Tuesday, November 3, 2009

Fukanzazengi IX: Essential Pivot.

Fukanzazengi continues:

In general, [the patriarchs] of this world and of other directions, of the Western
Heavens and of the Eastern Lands, all similarly maintain the Buddha’s posture,
and solely indulge in the custom of our religion. They simply devote themselves
to sitting, and are caught by the still state.

Master Dogen again presents sitting in zazen as the essential standard and custom of Buddhism.

Although there are myriad distinctions and thousands of differences, we
should just practice [za]zen and pursue the truth.

He often recognises the great diversity in the world ('the myriad things') in his writings, but here he presents zen practice as indispensable to the pursuit of the truth within that diversity.

Why should we abandon our own seat on the floor to come and go without purpose through the dusty borders of foreign lands? If we misplace one step we pass over the moment of the present.

The truth is right here/ right now when we realise it in our own practice. We don't need to travel to mystical, foreign places to find it. It's easy to go off on a whim with some lofty goal in mind and miss the truth of the present situation.

We have already received the essential pivot which is the human
body: we must never pass time in vain. We are maintaining and relying upon
the pivotal essence which is the Buddha’s truth: who could wish idly to enjoy
sparks [that fly] from flint? What is more, the body is like a dewdrop on a blade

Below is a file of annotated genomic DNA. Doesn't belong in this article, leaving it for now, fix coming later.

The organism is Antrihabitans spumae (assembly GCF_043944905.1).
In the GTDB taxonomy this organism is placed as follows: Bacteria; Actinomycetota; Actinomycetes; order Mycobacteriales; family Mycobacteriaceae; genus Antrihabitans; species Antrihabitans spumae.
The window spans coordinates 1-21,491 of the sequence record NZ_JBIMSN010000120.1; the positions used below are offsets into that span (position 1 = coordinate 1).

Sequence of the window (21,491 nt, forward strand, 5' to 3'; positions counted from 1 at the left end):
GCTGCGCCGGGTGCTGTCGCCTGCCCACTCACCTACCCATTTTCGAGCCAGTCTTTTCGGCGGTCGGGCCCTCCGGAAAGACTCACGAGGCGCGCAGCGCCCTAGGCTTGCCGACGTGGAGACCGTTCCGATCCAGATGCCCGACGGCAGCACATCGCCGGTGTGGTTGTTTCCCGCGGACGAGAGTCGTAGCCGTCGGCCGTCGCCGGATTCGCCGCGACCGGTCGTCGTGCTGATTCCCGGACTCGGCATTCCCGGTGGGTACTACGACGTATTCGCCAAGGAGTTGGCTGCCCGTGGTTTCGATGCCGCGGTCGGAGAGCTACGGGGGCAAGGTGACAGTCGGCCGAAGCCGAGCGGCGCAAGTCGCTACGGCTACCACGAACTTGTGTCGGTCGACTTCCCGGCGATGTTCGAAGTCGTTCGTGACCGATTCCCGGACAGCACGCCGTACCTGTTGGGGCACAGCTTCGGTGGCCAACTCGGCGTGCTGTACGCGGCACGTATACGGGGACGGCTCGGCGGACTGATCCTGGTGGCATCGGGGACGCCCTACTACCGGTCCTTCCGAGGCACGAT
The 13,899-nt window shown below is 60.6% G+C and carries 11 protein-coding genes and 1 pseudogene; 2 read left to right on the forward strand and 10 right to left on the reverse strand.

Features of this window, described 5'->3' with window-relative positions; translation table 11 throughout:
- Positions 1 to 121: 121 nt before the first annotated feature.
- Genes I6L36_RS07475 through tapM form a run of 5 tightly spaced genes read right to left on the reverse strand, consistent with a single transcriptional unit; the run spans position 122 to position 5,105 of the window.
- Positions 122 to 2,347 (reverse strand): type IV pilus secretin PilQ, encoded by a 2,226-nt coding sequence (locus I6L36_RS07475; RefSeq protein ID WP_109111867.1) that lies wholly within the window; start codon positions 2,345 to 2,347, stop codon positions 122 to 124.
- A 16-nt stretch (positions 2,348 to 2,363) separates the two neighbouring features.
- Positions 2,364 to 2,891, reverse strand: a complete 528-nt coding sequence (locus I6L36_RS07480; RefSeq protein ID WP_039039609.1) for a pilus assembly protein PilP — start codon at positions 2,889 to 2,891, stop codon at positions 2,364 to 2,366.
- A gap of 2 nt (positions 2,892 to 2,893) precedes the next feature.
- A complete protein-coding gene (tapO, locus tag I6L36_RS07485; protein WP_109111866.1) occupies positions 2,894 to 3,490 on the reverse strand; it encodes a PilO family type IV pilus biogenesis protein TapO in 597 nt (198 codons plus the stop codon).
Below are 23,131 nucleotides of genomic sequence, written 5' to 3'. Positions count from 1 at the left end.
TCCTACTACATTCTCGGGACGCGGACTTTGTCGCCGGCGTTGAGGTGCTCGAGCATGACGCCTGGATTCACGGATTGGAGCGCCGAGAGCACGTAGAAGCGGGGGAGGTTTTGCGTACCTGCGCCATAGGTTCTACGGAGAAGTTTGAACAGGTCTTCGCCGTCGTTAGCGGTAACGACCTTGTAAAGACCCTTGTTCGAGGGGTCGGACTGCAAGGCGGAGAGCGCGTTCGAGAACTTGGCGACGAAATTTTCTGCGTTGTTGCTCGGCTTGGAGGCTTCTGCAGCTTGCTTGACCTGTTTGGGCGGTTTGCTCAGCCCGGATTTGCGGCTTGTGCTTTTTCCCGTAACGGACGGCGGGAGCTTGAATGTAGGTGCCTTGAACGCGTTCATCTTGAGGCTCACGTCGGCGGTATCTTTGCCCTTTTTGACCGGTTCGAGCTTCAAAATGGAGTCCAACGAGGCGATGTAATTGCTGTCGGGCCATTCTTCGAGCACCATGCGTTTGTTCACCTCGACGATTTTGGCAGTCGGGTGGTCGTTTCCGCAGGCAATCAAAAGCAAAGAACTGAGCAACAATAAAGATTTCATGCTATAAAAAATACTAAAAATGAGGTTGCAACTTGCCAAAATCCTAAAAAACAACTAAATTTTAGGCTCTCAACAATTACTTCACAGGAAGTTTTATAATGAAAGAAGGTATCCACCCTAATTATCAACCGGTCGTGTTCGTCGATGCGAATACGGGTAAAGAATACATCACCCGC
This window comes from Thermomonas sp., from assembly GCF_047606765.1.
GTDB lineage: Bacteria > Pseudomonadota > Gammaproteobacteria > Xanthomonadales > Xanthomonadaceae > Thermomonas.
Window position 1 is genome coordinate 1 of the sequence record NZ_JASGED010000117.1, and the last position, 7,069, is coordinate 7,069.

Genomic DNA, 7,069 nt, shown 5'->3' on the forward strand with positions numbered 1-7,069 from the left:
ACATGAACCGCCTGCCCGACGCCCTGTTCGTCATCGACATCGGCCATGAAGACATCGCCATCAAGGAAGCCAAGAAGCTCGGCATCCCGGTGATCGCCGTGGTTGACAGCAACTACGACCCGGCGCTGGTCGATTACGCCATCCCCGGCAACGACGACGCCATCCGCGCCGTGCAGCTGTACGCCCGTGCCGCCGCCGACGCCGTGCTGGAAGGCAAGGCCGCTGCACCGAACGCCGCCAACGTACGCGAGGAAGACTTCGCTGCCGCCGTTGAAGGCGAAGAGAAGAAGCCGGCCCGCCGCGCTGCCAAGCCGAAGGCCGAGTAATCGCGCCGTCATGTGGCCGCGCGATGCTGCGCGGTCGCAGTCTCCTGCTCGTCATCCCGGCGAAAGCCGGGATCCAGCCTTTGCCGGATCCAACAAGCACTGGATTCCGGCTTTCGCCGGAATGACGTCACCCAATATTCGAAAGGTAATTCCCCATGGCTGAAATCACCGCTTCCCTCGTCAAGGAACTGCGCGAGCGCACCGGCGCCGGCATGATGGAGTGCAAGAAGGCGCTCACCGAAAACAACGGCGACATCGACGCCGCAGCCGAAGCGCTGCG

of grass. Life passes like a flash of lightning. Suddenly it is gone. In an instant
it is lost.
Master Dogen sees the impermanent, fragile human body as an 'essential pivot' as we can use our body to realise the truth in zen practice. He combines this image of a 'pivot' with our 'maintaining and relying on the Buddha's truth'. This is the view of Buddhist practice where this very moment is rendered the essential turning point or 'pivot' where we realise our inherent freedom: In zazen we realise that we are generally deluded by perceptions and thoughts ('body and mind'), and that, in a moment of sincere practice, we can allow them to drop off and realise them for what they actually are and allow them to realise us as what we are ('dropping off body and mind'). 'Sparks flying from a flint' suggests things which may be attractive and distracting but which are ultimately fleeting and not substantial (it suggests life where we are distracted by our thoughts and fantasies).

Impermanence is a universal theme in Buddhism; our lives are short when looked at from a broader perspective. Buddhist masters often seek to encourage us to use our time to realise the Great Matter of our life.

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